Sometimes You Just Can't Help Falling in Love All Over Again....
...when your husband, navigating the treacherous Seoul highway system, drives with such assurance and nerves of steel that you think to yourself - despite twenty years of marriage, two children, and far more knowledge of each other's personal habits than is normally considered conducive to romance - "This man is incredible!" Forgotten are the dirty socks strewn hither and yon, the expensive sporting gear purchases, the snoring, and the Blackberry habit that has driven you to want to snatch it from his hand and fling it off the nearest bridge. No, those thoughts are banished immediately when the two of you, driving in Seoul, following the smoothly reassuring - yet, treacherously misleading - voice of the GPS, find yourselves at the bottom of an on-ramp which feeds into a road blocked with mud, rocks, sand, and other debris from the recent flooding which is clearly impassable. You are filled with despair, imagining abandoning your car, hiking back up to the top of the hill in the rain, the impossibility of organizing a rescue party due to the language barrier, and, finally, bleakly accepting the strong likelihood of settling down and beginning life anew at the bottom of that on-ramp, so grim does the outlook seem, and so scarce are your viable options for escape. It is at this moment, when your spirits are at their lowest possible ebb, that you are reminded just why you married this man.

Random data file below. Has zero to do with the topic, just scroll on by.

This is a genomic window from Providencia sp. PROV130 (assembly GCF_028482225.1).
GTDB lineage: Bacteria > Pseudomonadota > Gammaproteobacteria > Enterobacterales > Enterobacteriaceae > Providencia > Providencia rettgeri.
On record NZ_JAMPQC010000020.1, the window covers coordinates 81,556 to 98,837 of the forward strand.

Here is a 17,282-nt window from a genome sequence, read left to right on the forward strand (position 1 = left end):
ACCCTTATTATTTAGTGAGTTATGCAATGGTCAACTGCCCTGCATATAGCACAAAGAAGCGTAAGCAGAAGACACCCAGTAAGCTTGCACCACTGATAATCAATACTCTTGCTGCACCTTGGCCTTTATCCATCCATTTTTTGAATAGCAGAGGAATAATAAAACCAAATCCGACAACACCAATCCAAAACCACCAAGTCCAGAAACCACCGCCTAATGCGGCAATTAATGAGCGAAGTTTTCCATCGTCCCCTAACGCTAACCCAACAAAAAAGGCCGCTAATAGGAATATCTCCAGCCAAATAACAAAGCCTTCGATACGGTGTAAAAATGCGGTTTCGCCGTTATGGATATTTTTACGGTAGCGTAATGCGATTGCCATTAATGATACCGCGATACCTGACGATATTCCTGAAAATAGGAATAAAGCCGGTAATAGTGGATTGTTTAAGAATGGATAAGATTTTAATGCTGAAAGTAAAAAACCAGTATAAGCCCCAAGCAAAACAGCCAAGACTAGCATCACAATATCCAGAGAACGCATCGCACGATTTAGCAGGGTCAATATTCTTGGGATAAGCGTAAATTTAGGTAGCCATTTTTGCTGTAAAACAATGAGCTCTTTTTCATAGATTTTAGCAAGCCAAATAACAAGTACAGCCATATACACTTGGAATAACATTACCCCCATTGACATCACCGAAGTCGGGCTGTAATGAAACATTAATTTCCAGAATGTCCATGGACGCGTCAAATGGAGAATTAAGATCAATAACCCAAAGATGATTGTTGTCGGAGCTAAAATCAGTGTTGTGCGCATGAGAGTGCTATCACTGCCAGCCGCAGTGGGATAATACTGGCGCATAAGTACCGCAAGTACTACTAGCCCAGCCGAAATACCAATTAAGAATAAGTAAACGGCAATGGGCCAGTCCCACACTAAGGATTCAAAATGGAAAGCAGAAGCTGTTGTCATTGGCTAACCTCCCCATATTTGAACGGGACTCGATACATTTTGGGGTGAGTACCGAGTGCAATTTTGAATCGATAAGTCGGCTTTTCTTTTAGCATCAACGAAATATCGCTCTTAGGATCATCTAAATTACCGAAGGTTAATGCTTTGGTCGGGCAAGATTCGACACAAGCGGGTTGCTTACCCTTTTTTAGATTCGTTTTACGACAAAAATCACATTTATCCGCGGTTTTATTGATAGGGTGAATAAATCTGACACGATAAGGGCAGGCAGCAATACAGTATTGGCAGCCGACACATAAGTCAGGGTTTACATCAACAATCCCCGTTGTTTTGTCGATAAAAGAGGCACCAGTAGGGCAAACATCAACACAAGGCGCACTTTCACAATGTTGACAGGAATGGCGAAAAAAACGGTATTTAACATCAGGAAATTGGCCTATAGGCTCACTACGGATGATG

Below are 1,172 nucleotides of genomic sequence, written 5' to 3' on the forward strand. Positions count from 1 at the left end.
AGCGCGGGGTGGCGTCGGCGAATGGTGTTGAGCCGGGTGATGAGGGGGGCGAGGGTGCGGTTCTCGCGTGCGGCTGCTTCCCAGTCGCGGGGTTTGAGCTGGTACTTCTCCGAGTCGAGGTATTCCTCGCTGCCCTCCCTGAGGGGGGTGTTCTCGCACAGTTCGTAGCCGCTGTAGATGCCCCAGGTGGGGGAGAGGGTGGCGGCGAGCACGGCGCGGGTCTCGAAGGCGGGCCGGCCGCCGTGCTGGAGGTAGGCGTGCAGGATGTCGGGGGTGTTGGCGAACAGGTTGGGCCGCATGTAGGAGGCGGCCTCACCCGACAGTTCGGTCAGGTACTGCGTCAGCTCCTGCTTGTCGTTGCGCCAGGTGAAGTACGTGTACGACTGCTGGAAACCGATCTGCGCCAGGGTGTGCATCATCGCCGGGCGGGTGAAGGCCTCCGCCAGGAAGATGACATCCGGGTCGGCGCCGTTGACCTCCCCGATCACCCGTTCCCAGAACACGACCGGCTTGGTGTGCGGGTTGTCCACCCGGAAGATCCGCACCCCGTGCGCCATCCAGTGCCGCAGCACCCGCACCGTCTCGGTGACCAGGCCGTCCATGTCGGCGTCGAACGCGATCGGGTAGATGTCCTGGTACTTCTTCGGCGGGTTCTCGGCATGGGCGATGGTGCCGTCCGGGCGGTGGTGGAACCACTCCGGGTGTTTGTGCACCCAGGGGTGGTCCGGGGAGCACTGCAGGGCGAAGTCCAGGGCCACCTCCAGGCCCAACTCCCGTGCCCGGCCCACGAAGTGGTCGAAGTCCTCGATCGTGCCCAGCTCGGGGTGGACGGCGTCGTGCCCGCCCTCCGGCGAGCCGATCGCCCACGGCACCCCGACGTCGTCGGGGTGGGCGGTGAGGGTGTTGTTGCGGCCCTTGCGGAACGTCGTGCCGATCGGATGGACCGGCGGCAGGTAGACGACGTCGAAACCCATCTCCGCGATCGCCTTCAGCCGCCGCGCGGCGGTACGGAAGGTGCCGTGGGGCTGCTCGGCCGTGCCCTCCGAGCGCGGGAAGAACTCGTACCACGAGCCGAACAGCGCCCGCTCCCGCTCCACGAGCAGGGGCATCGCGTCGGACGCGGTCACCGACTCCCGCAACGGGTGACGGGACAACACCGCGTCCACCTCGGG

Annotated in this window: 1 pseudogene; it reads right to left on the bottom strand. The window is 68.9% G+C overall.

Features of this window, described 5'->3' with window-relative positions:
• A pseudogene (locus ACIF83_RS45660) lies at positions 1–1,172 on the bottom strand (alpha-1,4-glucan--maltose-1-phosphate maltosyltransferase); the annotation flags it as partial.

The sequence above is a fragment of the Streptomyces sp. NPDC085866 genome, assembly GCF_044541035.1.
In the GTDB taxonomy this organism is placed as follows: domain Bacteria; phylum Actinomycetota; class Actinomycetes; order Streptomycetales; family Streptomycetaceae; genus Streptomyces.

Your admiration for his gritty determination, his quick reflexes, and his clear thinking in the midst of chaos cannot possibly climb any higher when he coolly puts the car into reverse, and proceeds to drive - backwards, uphill, on a one-way on-ramp, at high speed - for approximately 1/4 mile until you get to the point where he can calmly put the car back into drive, get back onto the highway, and take the next exit. (Now, granted, I probably wouldn't be feeling this way if we'd run into any other cars while we were taking that exciting little drive, but apparently everyone else in Seoul (except our GPS) had gotten the memo, so the way was clear. And I can assure you, once I resumed heartbeat and respiration, I was loud in my praises.)
Forty-something project manager driving a Mazda, or knight on a white charger? No question in my mind.
Clearly, he was born to drive here.